Fooling around with numbers

A while back, there was some buzz about a paper showing that, for a particular subset of journals, there was essentially no correlation between Impact Factor and journal subscription price. I think, though my google-fu has failed me, that the paper was Is this journal worth $US 1118? (pdf!) by Nick Blomley, and the journals in question were geography titles. Blomley found “no direct or straightforward relationship” between price and either Impact Factor or citation counts. He also looked at Relative Price Index, a finer-grained measure of journal value developed by McAfee and Bergstrom. He didn’t plot that one out, so I will:
There is some circularity here, since RPI is calculated using price, but once again I’d call that no direct or straightforward relationship.
All this got me wondering about the same analyses applied to other fields and larger sets of journals. My first stop was Elsevier’s 2009 price list, handily downloadable as an Excel spreadsheet. It doesn’t include Impact Factors, but the linked “about” page for each journal displays the IF, if it has one, quite prominently. So I went through the Life Sciences journals by hand, copying in the IFs. I ended up with 141 titles with, and 90 titles without, Impact Factors. As with Blomley’s set, there was no apparent correlation between IF and price:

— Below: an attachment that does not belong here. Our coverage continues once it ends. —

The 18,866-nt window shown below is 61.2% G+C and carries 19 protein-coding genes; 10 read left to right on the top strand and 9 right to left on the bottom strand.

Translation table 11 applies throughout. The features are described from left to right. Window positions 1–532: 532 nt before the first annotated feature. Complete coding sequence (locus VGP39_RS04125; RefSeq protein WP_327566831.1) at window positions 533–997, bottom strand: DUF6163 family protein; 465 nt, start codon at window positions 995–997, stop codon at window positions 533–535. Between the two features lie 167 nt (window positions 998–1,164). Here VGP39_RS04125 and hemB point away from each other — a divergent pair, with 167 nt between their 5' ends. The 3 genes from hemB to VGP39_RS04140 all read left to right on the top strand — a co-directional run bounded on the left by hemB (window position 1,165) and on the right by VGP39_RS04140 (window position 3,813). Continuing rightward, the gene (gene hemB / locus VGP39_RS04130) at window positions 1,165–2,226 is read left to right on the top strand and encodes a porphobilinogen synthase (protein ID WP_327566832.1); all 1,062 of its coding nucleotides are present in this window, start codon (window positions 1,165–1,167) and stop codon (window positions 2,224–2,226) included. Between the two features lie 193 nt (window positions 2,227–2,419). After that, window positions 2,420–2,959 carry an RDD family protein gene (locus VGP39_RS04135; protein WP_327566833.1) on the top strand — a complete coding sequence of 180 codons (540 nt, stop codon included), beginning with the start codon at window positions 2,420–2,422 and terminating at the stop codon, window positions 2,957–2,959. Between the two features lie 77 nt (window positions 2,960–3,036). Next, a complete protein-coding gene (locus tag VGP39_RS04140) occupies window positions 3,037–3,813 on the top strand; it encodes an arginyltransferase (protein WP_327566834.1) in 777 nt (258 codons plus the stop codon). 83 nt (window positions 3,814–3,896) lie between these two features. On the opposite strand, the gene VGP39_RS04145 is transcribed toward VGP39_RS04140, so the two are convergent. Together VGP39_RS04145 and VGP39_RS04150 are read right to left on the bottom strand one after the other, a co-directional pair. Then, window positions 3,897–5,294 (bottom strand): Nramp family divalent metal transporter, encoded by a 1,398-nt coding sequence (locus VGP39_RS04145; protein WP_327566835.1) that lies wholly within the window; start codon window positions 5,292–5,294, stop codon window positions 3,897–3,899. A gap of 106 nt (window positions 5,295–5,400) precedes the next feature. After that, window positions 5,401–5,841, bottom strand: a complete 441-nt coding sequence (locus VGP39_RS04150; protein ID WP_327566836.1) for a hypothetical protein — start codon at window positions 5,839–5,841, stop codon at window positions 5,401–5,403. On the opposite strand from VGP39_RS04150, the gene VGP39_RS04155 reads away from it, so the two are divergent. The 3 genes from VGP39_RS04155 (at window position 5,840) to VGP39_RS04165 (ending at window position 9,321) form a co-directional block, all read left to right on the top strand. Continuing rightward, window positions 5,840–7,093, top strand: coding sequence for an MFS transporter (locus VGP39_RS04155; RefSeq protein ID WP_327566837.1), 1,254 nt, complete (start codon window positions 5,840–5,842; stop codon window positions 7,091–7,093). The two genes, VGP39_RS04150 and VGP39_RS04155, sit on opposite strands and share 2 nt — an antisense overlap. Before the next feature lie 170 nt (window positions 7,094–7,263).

Interesting, no? If the primary measure of a journal’s value is its impact — pretty layouts and a good Employment section and so on being presumably secondary — and if the Impact Factor is a measure of impact, and if publishers are making a good faith effort to offer value for money — then why is there no apparent relationship between IF and journal prices? After all, publishers tout the Impact Factors of their offerings whenever they’re asked to justify their prices or the latest round of increases in same.
There’s even some evidence from the same dataset that Impact Factors do influence journal pricing, at least in a “we can charge more if we have one” kinda way. Comparing the prices of journals with or without IFs indicates that, within this Elsevier/Life Sciences set, journals with IFs are higher priced and less variable in price:
About the time I was finishing this up, I came across a much larger dataset from U California’s Office of Scholarly Communication. I’ve converted their html tables into a delimited text file, available here: UCOSC.txt. For my next trick I’ll see what information I can squeeze out of a real dataset (there are about 3,000 titles in there).
Oh, and if anyone wants it, the Elsevier Life Sciences data are in this Excel file: ElsevierLifeSciPriceList.xls.

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